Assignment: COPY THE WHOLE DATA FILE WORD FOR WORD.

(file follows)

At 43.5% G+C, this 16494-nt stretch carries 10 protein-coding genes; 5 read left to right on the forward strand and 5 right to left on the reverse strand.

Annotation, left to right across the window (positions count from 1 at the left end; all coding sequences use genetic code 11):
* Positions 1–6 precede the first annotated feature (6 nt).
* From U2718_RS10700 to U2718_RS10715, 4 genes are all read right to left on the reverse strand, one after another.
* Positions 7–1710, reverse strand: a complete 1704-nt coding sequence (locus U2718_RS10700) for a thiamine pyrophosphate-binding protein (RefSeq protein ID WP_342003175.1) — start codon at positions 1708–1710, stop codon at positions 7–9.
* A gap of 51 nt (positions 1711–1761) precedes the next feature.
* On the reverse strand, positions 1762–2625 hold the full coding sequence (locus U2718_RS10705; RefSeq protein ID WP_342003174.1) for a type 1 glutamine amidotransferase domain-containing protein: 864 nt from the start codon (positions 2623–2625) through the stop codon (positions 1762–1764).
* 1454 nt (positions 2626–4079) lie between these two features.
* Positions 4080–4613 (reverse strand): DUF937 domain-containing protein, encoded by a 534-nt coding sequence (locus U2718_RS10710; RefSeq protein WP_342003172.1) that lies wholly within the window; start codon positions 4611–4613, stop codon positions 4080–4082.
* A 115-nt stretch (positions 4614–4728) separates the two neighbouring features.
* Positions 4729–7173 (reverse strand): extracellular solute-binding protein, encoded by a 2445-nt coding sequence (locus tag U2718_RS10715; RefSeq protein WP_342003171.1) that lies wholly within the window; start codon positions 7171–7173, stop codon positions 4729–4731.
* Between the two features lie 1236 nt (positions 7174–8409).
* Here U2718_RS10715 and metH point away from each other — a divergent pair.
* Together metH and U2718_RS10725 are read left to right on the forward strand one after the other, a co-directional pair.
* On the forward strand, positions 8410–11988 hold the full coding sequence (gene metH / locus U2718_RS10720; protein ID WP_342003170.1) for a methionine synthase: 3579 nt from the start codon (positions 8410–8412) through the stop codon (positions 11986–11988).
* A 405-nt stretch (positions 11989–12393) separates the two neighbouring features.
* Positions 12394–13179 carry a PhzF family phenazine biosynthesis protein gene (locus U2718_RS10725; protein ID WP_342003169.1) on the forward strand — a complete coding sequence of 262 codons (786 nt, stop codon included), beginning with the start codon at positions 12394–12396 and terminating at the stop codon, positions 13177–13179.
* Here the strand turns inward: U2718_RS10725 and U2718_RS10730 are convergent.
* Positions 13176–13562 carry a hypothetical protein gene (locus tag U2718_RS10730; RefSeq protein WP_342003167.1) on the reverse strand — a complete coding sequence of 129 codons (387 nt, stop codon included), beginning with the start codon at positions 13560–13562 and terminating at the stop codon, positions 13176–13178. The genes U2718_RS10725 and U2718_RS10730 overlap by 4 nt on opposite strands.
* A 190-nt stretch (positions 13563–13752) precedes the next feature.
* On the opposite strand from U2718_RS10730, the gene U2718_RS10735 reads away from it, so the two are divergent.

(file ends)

At 43.5% G+C, this 16494-nt stretch carries 10 protein-coding genes; 5 read left to right on the forward strand and 5 right to left on the reverse strand.

Annotation, left to right across the window (positions count from 1 at the left end; all coding sequences use genetic code 11):
* Positions 1–6 precede the first annotated feature (6 nt).
* From U2718_RS10700 to U2718_RS10715, 4 genes are all read right to left on the reverse strand, one after another.
* Positions 7–1710, reverse strand: a complete 1704-nt coding sequence (locus U2718_RS10700) for a thiamine pyrophosphate-binding protein (RefSeq protein ID WP_342003175.1) — start codon at positions 1708–1710, stop codon at positions 7–9.
* A gap of 51 nt (positions 1711–1761) precedes the next feature.
* On the reverse strand, positions 1762–2625 hold the full coding sequence (locus U2718_RS10705; RefSeq protein ID WP_342003174.1) for a type 1 glutamine amidotransferase domain-containing protein: 864 nt from the start codon (positions 2623–2625) through the stop codon (positions 1762–1764).
* 1454 nt (positions 2626–4079) lie between these two features.
* Positions 4080–4613 (reverse strand): DUF937 domain-containing protein, encoded by a 534-nt coding sequence (locus U2718_RS10710; RefSeq protein WP_342003172.1) that lies wholly within the window; start codon positions 4611–4613, stop codon positions 4080–4082.
* A 115-nt stretch (positions 4614–4728) separates the two neighbouring features.
* Positions 4729–7173 (reverse strand): extracellular solute-binding protein, encoded by a 2445-nt coding sequence (locus tag U2718_RS10715; RefSeq protein WP_342003171.1) that lies wholly within the window; start codon positions 7171–7173, stop codon positions 4729–4731.
* Between the two features lie 1236 nt (positions 7174–8409).
* Here U2718_RS10715 and metH point away from each other — a divergent pair.
* Together metH and U2718_RS10725 are read left to right on the forward strand one after the other, a co-directional pair.
* On the forward strand, positions 8410–11988 hold the full coding sequence (gene metH / locus U2718_RS10720; protein ID WP_342003170.1) for a methionine synthase: 3579 nt from the start codon (positions 8410–8412) through the stop codon (positions 11986–11988).
* A 405-nt stretch (positions 11989–12393) separates the two neighbouring features.
* Positions 12394–13179 carry a PhzF family phenazine biosynthesis protein gene (locus U2718_RS10725; protein ID WP_342003169.1) on the forward strand — a complete coding sequence of 262 codons (786 nt, stop codon included), beginning with the start codon at positions 12394–12396 and terminating at the stop codon, positions 13177–13179.
* Here the strand turns inward: U2718_RS10725 and U2718_RS10730 are convergent.
* Positions 13176–13562 carry a hypothetical protein gene (locus tag U2718_RS10730; RefSeq protein WP_342003167.1) on the reverse strand — a complete coding sequence of 129 codons (387 nt, stop codon included), beginning with the start codon at positions 13560–13562 and terminating at the stop codon, positions 13176–13178. The genes U2718_RS10725 and U2718_RS10730 overlap by 4 nt on opposite strands.
* A 190-nt stretch (positions 13563–13752) precedes the next feature.
* On the opposite strand from U2718_RS10730, the gene U2718_RS10735 reads away from it, so the two are divergent.